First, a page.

Britain’s motorways have never felt particularly life-affirming, but they could become even more soulless under proposals to bury the dead alongside major roads to free up room in cemeteries.
Around 20 per cent of people are now buried, with the majority of people now cremated.
Professor John Ashton, former president of the Faculty of Public Health, has called for green burial corridors next to roads, railways and country footpaths.
British graveyards are close to capacity, and with 500,000 deaths in England and Wales each year, it is estimated there will be no more plots left within five years.
To combat the squeeze, Prof Ashton has proposed the creation of rustic cemeteries, similar to those proposed by Sir Christopher Wren in 1711, where corpses would be buried under trees, bushes and flowers, nestled alongside Britain’s infrastructure.
Writing in the Journal of the Royal Society of Medicine, Prof Ashton, said: “British graveyards and cemeteries are rapidly running out of room and, despite the increasing use of reclaiming graves for further use, matters are likely to come to a head over the next five years.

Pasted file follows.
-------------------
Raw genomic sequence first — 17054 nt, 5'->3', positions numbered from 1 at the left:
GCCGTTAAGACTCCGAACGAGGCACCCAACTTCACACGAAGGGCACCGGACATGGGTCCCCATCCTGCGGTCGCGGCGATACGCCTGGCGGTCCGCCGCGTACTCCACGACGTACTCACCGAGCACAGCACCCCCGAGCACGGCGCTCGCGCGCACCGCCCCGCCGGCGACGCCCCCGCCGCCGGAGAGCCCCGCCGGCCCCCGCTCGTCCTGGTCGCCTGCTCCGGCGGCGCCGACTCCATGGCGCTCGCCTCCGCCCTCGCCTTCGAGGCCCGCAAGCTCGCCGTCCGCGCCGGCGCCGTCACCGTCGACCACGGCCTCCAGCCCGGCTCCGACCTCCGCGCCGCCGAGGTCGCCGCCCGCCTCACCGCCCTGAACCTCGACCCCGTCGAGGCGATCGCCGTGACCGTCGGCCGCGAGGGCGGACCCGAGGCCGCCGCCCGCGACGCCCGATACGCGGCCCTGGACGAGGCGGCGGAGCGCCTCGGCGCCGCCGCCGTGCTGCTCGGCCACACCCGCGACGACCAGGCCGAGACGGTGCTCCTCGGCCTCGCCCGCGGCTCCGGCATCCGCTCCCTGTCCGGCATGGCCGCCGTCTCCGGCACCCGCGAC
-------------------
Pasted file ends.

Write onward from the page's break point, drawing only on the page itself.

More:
Finding optimal ways of ecological disposal of the inevitable increase in the numbers of dead should be seen as something requiring public health attention.
Surely what is needed now is a grand strategic vision for green burial places to reclaim our cities with urban and peri-urban woods and forests and for it to be a requirement for trunk transport routes to include linear wildlife burial corridors alongside them.
It is not the first time Britain has faced a burial crisis. In the 1830s and 40s, London was forced to build seven large modern cemeteries in central London, now known as the Magnificent Seven, after inner-city churchyards struggled to cope with the rising numbers of city dwellers.
The grand graveyards of Highgate and Kensal Rise were created during this period, and in 1852 that a national system of municipal cemeteries were established across the country, but little has been done since then to modernise to cope with the ever-growing demand.
Prof Ashton said that planting linear tree-filled cemeteries along roads and railways could help climate change as well as providing more room for the dead.
Michael Gove, the environment secretary, recently announced a scheme to plant 130,000 trees in urban areas to reduce pollution and global warming, and Prof Ashton believes the project could be expanded to also solve the cemetery crisis.
Lacking in ambition as this is, it gives a clue as to what might be possible by joining up the dots of green environmentalism and human burial, he added.
As we face a new crisis, there is an opportunity to recast our approach so that each of us can contribute to saving the planet as the last act of our short lifespan.